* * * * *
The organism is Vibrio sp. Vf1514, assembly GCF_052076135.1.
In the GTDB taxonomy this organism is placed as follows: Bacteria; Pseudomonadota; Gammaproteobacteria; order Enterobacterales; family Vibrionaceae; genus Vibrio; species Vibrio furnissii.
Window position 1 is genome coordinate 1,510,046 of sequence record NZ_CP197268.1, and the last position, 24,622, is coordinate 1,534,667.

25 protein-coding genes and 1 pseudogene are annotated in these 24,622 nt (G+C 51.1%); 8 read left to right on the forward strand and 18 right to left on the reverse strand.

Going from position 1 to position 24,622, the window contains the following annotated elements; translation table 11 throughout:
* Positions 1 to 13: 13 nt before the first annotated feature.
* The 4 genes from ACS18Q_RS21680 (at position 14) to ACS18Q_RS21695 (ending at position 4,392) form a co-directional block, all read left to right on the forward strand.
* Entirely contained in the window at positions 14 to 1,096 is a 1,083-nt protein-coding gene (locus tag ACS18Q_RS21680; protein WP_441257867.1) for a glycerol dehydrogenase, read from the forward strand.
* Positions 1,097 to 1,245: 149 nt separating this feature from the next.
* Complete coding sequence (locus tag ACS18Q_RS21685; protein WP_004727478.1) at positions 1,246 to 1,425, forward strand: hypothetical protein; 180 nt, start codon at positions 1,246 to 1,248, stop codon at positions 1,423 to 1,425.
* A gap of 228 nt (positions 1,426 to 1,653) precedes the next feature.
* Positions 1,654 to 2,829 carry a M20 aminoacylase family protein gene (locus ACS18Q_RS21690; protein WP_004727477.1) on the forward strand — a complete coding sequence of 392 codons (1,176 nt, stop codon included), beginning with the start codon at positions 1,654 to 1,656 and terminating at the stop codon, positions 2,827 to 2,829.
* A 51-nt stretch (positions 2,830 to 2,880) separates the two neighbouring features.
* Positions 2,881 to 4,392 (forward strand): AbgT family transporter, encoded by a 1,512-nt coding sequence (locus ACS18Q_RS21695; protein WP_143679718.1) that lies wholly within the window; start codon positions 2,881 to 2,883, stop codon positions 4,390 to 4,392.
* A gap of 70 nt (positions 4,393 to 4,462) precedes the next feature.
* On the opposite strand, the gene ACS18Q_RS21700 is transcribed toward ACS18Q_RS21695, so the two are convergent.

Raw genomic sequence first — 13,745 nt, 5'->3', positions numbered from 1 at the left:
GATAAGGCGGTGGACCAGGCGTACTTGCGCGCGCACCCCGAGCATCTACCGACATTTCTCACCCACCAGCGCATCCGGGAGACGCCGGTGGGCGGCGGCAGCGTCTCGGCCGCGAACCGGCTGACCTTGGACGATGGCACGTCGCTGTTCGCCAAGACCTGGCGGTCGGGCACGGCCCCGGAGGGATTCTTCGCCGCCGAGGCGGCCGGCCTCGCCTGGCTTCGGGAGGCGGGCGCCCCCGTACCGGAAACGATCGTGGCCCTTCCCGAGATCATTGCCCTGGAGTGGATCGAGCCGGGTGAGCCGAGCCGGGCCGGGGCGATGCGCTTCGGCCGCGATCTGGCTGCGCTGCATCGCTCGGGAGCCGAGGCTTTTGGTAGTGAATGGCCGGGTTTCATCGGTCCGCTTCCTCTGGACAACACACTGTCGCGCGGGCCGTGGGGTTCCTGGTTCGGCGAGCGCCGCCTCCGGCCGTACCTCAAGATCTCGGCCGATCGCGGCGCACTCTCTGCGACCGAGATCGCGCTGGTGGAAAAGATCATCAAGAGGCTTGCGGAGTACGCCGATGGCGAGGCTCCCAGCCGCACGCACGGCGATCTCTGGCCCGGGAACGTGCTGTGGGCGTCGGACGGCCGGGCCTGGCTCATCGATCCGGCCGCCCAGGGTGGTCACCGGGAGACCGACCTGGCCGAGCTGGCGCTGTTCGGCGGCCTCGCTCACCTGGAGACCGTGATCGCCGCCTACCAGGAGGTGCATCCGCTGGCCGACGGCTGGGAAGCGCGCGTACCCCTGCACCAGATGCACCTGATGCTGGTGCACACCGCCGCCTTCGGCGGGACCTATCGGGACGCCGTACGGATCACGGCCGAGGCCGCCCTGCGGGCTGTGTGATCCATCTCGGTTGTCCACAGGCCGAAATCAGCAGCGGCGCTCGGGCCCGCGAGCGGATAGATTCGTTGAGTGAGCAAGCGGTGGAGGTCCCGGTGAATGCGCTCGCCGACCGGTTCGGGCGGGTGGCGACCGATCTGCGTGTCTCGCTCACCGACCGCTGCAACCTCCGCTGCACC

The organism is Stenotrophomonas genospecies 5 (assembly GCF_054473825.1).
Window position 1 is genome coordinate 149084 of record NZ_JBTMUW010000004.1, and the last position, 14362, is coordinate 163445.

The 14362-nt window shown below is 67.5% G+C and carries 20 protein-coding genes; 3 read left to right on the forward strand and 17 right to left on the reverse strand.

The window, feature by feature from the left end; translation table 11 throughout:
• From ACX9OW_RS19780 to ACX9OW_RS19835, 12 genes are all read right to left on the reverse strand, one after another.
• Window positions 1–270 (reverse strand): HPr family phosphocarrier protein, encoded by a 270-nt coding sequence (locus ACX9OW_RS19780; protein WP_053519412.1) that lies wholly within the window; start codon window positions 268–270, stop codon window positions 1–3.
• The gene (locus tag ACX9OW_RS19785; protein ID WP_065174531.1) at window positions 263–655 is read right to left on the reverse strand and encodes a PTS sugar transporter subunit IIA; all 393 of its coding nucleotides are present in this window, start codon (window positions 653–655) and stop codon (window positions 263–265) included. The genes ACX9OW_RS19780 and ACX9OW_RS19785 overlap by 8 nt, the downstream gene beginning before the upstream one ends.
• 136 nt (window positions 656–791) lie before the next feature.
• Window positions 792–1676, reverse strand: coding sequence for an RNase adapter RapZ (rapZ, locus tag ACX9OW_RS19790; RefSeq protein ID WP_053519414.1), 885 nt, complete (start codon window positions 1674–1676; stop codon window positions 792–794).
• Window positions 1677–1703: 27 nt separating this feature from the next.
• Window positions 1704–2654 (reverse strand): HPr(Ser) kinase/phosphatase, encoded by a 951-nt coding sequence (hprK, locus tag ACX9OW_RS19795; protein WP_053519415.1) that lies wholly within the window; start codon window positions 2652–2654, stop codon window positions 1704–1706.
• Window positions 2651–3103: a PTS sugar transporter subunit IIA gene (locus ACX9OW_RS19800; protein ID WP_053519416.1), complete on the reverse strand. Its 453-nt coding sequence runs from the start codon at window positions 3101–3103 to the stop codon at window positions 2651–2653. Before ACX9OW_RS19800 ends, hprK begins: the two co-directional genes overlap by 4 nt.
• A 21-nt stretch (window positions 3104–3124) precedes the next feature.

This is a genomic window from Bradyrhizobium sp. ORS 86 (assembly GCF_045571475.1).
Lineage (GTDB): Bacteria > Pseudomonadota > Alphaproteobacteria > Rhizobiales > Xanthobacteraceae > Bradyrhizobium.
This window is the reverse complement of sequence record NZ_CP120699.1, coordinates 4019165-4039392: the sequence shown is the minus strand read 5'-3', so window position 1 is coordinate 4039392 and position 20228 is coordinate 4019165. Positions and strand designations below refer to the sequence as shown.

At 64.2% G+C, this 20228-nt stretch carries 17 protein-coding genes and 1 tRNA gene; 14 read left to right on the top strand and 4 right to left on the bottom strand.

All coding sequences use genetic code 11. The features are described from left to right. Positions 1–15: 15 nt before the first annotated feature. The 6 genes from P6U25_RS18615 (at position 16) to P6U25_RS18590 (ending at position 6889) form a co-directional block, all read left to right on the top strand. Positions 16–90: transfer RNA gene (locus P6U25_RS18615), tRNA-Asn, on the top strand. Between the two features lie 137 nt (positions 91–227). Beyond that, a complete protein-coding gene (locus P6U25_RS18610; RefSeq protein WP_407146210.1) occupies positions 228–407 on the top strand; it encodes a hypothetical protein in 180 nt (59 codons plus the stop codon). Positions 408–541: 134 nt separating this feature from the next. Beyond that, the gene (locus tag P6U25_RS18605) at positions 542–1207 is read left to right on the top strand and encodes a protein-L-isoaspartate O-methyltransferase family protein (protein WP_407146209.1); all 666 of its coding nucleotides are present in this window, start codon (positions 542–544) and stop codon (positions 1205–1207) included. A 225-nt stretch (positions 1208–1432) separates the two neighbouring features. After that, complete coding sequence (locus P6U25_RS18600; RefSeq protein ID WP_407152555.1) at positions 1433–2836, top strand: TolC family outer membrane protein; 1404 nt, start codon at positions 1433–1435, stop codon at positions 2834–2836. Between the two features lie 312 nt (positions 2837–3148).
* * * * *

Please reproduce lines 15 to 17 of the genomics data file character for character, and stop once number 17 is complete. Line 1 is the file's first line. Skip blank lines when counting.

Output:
* A gap of 70 nt (positions 4,393 to 4,462) precedes the next feature.
* On the opposite strand, the gene ACS18Q_RS21700 is transcribed toward ACS18Q_RS21695, so the two are convergent.

Raw genomic sequence first — 13,745 nt, 5'->3', positions numbered from 1 at the left: